Ellen R. Wald
’s timely, well-written history of the Saudi national oil company, Saudi Inc. The Arabian Kingdom’s Pursuit of Power and Profit
(Pegasus Books, 2018), is as much the story of the Saudi oil industry as it is of the ruling Al Saud family’s reliance on black gold to ensure the survival of its regime. In painting a picture of the Al Saud’s long-term strategy to build up over decades the know-how and expertise needed to run an oil industry and their determination to ultimately after almost half a century take over ownership in a legal, orderly, commercial transaction, Wald contrasts the kingdom’s approach in colourful and painstaking detail with nationalisations as they occurred in Iran and elsewhere in the Middle East. It is also the story of a US government that increasingly saw Saudi oil as crucial to its post-World War Two global military operations and was determined to ensure that American oilmen, despite their arrogant underestimation of Saudis whom they saw as Bedouins and willingness to bend the truth to enhance their profit margins, were sufficiently accommodating to avoid British mistakes in Iran that resulted in nationalisation and a US-British backed coup to roll back the Iranian takeover. Wald’s book provides essential background for the role that the Saudi Arabian Oil Company better known as Aramco plays in Saudi Crown Prince Mohammed bin Salman’s effort to ween the kingdom off its dependency on oil revenues and diversify its economy. It is essential reading for anyone interested in the kingdom’s future as one of the world’s foremost oil producers at a time of significant economic change.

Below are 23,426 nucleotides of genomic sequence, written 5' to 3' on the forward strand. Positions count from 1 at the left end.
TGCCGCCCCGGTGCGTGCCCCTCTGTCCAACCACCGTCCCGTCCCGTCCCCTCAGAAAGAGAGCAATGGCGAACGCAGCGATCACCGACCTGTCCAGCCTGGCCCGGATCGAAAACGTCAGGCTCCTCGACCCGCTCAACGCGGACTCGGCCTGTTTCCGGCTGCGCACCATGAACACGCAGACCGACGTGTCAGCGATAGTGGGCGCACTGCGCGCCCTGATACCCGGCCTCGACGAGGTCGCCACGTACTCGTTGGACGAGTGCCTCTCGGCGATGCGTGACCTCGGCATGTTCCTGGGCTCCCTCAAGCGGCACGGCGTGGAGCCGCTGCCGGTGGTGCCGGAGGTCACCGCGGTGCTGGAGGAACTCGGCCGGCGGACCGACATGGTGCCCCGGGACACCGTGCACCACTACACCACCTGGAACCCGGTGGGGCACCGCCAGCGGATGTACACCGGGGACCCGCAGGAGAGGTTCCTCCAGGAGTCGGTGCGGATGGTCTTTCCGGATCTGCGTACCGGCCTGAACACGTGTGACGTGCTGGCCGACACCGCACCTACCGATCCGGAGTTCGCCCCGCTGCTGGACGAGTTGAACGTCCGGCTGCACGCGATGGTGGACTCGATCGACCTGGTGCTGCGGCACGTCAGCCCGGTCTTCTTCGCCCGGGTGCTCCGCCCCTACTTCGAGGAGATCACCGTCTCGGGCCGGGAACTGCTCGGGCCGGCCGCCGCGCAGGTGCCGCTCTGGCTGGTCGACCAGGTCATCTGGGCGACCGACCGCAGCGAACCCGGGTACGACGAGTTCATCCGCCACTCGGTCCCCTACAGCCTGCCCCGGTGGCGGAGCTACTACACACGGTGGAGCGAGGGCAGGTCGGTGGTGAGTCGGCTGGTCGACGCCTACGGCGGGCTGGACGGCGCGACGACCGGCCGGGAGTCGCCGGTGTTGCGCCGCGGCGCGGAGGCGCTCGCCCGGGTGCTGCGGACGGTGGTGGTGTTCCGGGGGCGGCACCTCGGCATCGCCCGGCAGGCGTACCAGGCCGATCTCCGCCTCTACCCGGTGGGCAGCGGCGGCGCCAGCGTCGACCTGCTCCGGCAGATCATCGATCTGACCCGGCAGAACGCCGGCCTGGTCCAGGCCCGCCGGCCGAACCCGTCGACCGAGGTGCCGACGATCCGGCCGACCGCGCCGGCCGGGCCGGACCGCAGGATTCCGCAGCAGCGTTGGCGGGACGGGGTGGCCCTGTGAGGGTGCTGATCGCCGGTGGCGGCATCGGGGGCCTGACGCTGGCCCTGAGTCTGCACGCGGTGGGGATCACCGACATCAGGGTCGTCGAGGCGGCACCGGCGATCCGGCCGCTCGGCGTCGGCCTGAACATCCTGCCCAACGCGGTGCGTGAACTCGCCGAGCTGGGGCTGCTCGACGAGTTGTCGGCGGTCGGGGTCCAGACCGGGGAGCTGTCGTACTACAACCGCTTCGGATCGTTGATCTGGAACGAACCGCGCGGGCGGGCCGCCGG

James M. Dorsey is a senior fellow at Singapore’s S. Rajaratnam School of International Studies.